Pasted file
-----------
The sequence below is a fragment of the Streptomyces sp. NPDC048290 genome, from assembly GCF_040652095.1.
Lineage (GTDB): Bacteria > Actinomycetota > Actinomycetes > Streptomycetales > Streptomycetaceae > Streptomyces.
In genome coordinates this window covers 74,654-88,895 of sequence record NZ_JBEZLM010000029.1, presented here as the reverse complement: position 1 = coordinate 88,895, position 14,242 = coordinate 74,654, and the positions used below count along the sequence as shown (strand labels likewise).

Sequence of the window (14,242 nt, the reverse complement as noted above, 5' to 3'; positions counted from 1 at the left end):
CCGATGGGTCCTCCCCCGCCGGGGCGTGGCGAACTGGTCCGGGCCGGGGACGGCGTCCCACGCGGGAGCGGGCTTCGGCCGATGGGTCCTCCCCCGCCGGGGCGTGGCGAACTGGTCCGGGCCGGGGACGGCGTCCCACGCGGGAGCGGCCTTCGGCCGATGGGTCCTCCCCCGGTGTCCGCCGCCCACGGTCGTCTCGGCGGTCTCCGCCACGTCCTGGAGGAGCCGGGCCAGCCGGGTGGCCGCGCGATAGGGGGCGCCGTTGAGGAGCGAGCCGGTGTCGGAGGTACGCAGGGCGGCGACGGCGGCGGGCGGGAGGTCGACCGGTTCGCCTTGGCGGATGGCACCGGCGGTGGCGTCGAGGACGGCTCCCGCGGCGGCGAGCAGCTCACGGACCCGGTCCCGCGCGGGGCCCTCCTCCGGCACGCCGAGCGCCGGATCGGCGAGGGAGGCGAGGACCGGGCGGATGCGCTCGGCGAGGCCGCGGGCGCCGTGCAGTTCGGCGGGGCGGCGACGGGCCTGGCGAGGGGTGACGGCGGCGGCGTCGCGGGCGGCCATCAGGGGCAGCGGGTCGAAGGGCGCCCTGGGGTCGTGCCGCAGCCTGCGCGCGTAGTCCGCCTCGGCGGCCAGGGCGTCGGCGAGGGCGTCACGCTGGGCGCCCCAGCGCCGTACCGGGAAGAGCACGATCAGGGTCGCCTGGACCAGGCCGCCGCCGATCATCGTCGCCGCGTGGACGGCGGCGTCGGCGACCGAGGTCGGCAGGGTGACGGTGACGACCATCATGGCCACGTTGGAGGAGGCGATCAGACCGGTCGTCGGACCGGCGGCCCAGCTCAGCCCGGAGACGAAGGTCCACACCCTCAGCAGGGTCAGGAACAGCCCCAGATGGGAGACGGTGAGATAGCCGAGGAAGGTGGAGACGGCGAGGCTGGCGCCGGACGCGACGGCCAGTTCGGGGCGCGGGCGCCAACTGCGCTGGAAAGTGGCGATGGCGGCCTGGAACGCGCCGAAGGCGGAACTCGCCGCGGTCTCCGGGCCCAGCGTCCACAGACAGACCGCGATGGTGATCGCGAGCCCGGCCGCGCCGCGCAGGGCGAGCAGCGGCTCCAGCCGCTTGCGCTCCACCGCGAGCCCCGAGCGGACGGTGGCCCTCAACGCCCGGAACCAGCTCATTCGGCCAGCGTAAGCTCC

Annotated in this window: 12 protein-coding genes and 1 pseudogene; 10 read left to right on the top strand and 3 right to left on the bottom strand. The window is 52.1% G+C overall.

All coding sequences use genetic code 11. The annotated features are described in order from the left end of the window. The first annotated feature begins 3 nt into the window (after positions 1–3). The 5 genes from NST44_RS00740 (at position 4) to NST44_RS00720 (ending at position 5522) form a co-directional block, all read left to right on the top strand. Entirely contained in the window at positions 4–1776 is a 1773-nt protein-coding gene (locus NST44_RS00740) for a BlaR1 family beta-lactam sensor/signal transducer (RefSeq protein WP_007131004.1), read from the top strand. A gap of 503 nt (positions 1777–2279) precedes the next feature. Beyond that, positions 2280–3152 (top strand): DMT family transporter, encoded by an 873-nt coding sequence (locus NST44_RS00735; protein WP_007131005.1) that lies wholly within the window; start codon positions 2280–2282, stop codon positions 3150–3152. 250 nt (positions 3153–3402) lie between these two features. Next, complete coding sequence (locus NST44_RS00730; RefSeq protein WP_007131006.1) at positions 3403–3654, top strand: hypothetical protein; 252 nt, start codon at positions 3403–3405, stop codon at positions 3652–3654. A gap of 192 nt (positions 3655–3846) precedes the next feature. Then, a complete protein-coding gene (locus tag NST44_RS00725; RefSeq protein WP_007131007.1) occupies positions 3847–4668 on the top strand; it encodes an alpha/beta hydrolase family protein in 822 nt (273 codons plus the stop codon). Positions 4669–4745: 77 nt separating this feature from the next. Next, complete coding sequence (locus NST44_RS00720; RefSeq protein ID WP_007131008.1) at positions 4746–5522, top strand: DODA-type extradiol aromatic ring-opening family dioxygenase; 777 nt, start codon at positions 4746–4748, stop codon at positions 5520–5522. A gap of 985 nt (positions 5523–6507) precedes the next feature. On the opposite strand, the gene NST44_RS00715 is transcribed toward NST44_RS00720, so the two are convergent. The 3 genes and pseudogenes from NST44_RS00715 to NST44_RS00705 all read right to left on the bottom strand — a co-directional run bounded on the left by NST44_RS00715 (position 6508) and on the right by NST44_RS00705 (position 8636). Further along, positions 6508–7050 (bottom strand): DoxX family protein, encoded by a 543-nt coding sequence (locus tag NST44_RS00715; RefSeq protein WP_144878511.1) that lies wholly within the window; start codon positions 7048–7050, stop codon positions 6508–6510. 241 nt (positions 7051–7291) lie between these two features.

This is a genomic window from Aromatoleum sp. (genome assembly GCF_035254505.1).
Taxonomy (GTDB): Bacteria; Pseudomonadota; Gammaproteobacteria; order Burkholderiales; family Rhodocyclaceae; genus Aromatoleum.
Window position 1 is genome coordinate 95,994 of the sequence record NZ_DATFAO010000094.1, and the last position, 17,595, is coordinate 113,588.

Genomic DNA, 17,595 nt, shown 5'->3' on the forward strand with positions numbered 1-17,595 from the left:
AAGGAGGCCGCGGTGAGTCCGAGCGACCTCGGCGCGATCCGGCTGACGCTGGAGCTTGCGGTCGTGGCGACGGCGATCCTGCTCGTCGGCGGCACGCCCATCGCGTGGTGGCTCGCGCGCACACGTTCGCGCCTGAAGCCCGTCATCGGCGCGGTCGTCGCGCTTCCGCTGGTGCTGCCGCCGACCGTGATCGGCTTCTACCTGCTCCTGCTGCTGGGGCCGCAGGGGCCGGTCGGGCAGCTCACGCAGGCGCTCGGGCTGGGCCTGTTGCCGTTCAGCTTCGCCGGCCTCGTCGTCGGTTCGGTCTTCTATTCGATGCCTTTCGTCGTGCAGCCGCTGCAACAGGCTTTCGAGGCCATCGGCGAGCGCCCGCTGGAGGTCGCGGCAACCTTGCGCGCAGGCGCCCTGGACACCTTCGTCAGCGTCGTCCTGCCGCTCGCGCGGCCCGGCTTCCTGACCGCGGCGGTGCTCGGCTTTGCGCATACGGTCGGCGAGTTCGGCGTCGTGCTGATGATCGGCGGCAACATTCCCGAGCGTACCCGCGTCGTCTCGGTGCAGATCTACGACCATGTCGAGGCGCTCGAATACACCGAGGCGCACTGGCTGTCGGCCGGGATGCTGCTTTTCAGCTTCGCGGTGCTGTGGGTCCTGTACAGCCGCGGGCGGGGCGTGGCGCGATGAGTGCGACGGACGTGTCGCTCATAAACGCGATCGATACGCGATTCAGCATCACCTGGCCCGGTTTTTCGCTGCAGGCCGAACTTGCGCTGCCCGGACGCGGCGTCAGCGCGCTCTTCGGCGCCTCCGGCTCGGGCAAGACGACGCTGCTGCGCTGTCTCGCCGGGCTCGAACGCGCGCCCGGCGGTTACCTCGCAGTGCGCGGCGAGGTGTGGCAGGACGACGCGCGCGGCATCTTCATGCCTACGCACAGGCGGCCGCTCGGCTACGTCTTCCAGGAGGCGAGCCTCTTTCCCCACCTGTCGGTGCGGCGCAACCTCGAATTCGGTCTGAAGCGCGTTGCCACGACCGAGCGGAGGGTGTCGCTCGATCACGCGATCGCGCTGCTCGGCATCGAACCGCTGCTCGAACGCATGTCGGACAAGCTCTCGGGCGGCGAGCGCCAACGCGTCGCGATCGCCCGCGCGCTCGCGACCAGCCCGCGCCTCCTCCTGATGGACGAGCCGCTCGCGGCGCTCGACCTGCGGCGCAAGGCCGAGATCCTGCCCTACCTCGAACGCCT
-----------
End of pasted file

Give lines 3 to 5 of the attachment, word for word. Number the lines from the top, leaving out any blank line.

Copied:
In genome coordinates this window covers 74,654-88,895 of sequence record NZ_JBEZLM010000029.1, presented here as the reverse complement: position 1 = coordinate 88,895, position 14,242 = coordinate 74,654, and the positions used below count along the sequence as shown (strand labels likewise).

Sequence of the window (14,242 nt, the reverse complement as noted above, 5' to 3'; positions counted from 1 at the left end):
CCGATGGGTCCTCCCCCGCCGGGGCGTGGCGAACTGGTCCGGGCCGGGGACGGCGTCCCACGCGGGAGCGGGCTTCGGCCGATGGGTCCTCCCCCGCCGGGGCGTGGCGAACTGGTCCGGGCCGGGGACGGCGTCCCACGCGGGAGCGGCCTTCGGCCGATGGGTCCTCCCCCGGTGTCCGCCGCCCACGGTCGTCTCGGCGGTCTCCGCCACGTCCTGGAGGAGCCGGGCCAGCCGGGTGGCCGCGCGATAGGGGGCGCCGTTGAGGAGCGAGCCGGTGTCGGAGGTACGCAGGGCGGCGACGGCGGCGGGCGGGAGGTCGACCGGTTCGCCTTGGCGGATGGCACCGGCGGTGGCGTCGAGGACGGCTCCCGCGGCGGCGAGCAGCTCACGGACCCGGTCCCGCGCGGGGCCCTCCTCCGGCACGCCGAGCGCCGGATCGGCGAGGGAGGCGAGGACCGGGCGGATGCGCTCGGCGAGGCCGCGGGCGCCGTGCAGTTCGGCGGGGCGGCGACGGGCCTGGCGAGGGGTGACGGCGGCGGCGTCGCGGGCGGCCATCAGGGGCAGCGGGTCGAAGGGCGCCCTGGGGTCGTGCCGCAGCCTGCGCGCGTAGTCCGCCTCGGCGGCCAGGGCGTCGGCGAGGGCGTCACGCTGGGCGCCCCAGCGCCGTACCGGGAAGAGCACGATCAGGGTCGCCTGGACCAGGCCGCCGCCGATCATCGTCGCCGCGTGGACGGCGGCGTCGGCGACCGAGGTCGGCAGGGTGACGGTGACGACCATCATGGCCACGTTGGAGGAGGCGATCAGACCGGTCGTCGGACCGGCGGCCCAGCTCAGCCCGGAGACGAAGGTCCACACCCTCAGCAGGGTCAGGAACAGCCCCAGATGGGAGACGGTGAGATAGCCGAGGAAGGTGGAGACGGCGAGGCTGGCGCCGGACGCGACGGCCAGTTCGGGGCGCGGGCGCCAACTGCGCTGGAAAGTGGCGATGGCGGCCTGGAACGCGCCGAAGGCGGAACTCGCCGCGGTCTCCGGGCCCAGCGTCCACAGACAGACCGCGATGGTGATCGCGAGCCCGGCCGCGCCGCGCAGGGCGAGCAGCGGCTCCAGCCGCTTGCGCTCCACCGCGAGCCCCGAGCGGACGGTGGCCCTCAACGCCCGGAACCAGCTCATTCGGCCAGCGTAAGCTCC